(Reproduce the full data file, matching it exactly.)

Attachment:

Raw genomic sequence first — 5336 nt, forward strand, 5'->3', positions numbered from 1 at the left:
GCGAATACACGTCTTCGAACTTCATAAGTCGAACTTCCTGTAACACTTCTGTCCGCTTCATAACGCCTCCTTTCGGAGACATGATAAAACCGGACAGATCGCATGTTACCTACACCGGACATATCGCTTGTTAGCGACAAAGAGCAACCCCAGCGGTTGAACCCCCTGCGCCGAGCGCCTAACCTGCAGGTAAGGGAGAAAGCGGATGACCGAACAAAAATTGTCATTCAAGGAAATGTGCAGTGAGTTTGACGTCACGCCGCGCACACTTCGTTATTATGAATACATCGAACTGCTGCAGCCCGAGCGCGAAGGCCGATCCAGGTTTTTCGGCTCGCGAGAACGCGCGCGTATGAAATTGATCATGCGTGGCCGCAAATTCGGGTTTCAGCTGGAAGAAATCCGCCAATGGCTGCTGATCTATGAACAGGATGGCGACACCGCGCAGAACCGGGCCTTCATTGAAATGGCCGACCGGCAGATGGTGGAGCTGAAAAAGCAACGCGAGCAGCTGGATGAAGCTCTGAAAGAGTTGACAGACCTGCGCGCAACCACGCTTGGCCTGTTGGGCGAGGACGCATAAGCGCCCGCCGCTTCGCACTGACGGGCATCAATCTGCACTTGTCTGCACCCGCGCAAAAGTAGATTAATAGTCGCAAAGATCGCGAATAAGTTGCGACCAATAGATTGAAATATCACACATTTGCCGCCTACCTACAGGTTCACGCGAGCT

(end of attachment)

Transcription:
Raw genomic sequence first — 5336 nt, forward strand, 5'->3', positions numbered from 1 at the left:
GCGAATACACGTCTTCGAACTTCATAAGTCGAACTTCCTGTAACACTTCTGTCCGCTTCATAACGCCTCCTTTCGGAGACATGATAAAACCGGACAGATCGCATGTTACCTACACCGGACATATCGCTTGTTAGCGACAAAGAGCAACCCCAGCGGTTGAACCCCCTGCGCCGAGCGCCTAACCTGCAGGTAAGGGAGAAAGCGGATGACCGAACAAAAATTGTCATTCAAGGAAATGTGCAGTGAGTTTGACGTCACGCCGCGCACACTTCGTTATTATGAATACATCGAACTGCTGCAGCCCGAGCGCGAAGGCCGATCCAGGTTTTTCGGCTCGCGAGAACGCGCGCGTATGAAATTGATCATGCGTGGCCGCAAATTCGGGTTTCAGCTGGAAGAAATCCGCCAATGGCTGCTGATCTATGAACAGGATGGCGACACCGCGCAGAACCGGGCCTTCATTGAAATGGCCGACCGGCAGATGGTGGAGCTGAAAAAGCAACGCGAGCAGCTGGATGAAGCTCTGAAAGAGTTGACAGACCTGCGCGCAACCACGCTTGGCCTGTTGGGCGAGGACGCATAAGCGCCCGCCGCTTCGCACTGACGGGCATCAATCTGCACTTGTCTGCACCCGCGCAAAAGTAGATTAATAGTCGCAAAGATCGCGAATAAGTTGCGACCAATAGATTGAAATATCACACATTTGCCGCCTACCTACAGGTTCACGCGAGCT